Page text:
Averaging multiple blood pressure (BP) measurements is recommended for hypertension (HTN) screening but can be impractical, especially in resource-constrained settings. We aimed to explore the implications of fewer BP measurements on BP classification and subsequent cardiovascular disease (CVD) risk.
We studied 8905 middle-aged participants without diagnosed HTN and quantified misclassified HTN (≥140/90 mmHg) by simplified BP approaches (e.g. single 1st BP, single 2nd BP, mainly 1st but 2nd BP if 1st was in a certain range) vs. the reference standard of the average of 2nd and 3rd BP. We also assessed CVD risk related to HTN status.
There were 823 participants classified as HTN by the standard approach. With single 1st BP, 2.8% of non-HTN were overidentified as HTN, and 18.3% of HTN were identified as not having HTN. The corresponding estimates with single 2nd BP were 2.1 and 6.4%. Similar estimates were seen when 2nd BP was used if 1st BP at least 130/80 (1.9 and 8.1%), with only 27.8% requiring 2nd BP. Two thousand, one hundred and seventy-eight CVD cases were documented in this population over 30 years. HTN by either the standard approach or any of the simplified approaches conferred higher CVD risk vs. consistent no HTN by both approaches.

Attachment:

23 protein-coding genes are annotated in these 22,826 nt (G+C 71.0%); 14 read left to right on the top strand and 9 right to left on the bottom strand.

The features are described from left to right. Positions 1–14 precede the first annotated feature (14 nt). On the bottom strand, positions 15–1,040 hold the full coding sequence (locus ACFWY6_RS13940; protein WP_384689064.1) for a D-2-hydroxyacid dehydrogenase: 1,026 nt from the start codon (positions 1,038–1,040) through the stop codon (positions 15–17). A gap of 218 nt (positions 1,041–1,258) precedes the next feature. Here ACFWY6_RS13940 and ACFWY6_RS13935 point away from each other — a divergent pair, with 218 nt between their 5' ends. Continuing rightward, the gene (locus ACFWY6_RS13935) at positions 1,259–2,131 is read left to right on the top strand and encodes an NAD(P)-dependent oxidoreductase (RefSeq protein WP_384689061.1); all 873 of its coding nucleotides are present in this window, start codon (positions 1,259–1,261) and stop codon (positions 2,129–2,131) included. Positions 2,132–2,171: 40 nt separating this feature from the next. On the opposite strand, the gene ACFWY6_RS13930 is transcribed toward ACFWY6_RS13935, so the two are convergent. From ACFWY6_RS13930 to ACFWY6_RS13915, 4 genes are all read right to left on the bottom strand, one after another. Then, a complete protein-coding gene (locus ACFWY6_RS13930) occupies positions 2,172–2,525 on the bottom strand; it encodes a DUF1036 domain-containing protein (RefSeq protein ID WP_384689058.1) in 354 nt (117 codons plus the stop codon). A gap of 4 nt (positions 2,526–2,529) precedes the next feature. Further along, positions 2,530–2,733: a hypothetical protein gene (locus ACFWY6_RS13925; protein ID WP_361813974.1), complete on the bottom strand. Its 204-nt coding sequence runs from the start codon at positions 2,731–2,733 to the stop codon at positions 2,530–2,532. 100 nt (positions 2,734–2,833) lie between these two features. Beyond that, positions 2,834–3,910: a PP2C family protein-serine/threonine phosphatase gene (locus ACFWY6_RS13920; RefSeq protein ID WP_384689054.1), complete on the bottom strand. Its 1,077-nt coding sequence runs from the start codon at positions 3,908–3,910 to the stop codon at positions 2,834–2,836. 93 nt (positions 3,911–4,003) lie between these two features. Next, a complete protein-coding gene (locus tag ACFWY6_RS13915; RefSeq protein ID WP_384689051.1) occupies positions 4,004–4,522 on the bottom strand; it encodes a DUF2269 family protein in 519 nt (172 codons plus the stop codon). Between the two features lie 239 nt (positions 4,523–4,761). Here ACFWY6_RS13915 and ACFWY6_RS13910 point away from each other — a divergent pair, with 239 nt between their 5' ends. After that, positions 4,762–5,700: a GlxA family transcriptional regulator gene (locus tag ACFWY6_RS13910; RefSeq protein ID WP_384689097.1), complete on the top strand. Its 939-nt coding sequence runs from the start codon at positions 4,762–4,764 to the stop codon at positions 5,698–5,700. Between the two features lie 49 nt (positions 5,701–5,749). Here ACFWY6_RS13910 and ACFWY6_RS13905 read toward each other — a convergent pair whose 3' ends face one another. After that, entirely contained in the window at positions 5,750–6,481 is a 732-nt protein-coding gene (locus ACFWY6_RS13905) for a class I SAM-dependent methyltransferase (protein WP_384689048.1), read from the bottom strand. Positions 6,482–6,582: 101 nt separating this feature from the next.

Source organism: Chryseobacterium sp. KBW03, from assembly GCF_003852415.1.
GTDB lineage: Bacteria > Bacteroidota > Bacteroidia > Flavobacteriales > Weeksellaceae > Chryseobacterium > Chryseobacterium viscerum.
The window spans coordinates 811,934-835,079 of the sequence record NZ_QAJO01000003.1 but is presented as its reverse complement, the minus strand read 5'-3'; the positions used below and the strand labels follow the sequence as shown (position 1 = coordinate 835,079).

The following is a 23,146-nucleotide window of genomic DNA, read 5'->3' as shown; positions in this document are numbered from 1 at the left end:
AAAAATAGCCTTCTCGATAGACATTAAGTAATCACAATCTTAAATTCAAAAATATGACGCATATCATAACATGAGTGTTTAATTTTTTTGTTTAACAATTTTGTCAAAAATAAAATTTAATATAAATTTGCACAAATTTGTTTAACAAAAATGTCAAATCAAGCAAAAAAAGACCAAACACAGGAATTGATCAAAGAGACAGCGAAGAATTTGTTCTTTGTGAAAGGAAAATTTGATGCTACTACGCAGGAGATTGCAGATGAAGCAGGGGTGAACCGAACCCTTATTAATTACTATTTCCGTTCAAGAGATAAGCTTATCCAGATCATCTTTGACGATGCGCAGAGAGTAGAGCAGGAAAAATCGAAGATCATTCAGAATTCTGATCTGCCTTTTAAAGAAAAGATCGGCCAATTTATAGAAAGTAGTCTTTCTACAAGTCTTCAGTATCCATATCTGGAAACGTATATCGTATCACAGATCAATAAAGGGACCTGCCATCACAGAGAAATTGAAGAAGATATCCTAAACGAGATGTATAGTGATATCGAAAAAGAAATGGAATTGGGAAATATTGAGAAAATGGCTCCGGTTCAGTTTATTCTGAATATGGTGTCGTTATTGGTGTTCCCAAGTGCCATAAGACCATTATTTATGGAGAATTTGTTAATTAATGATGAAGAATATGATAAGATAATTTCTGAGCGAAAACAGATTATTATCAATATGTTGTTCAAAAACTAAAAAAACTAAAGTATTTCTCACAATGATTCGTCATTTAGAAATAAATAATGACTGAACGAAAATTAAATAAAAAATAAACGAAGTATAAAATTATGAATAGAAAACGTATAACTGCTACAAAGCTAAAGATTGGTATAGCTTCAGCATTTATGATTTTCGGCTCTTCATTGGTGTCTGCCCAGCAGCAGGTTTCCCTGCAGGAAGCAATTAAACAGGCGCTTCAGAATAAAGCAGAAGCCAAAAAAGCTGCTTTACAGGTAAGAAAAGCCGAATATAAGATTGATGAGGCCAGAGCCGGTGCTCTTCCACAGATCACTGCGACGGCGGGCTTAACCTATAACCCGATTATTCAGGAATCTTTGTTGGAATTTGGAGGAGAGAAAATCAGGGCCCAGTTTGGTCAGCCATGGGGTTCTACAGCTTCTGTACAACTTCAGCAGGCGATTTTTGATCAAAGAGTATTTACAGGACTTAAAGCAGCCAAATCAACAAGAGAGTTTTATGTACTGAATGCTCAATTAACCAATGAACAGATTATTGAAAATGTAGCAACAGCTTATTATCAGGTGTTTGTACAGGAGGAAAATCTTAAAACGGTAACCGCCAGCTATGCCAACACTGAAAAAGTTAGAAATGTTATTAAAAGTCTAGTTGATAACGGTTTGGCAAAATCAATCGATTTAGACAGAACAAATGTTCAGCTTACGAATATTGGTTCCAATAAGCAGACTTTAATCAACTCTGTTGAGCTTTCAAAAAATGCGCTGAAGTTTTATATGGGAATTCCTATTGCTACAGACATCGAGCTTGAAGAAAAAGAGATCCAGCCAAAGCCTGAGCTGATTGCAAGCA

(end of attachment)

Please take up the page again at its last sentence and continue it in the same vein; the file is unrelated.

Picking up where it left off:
In those without diagnosed HTN, a simplified BP measurement approach using the 2nd BP only when the 1st BP is at least 130/80 could reduce the total number of BP measurements by more than 50%, identify HTN with limited misclassification (2–8%), and predict CVD risks reasonably well.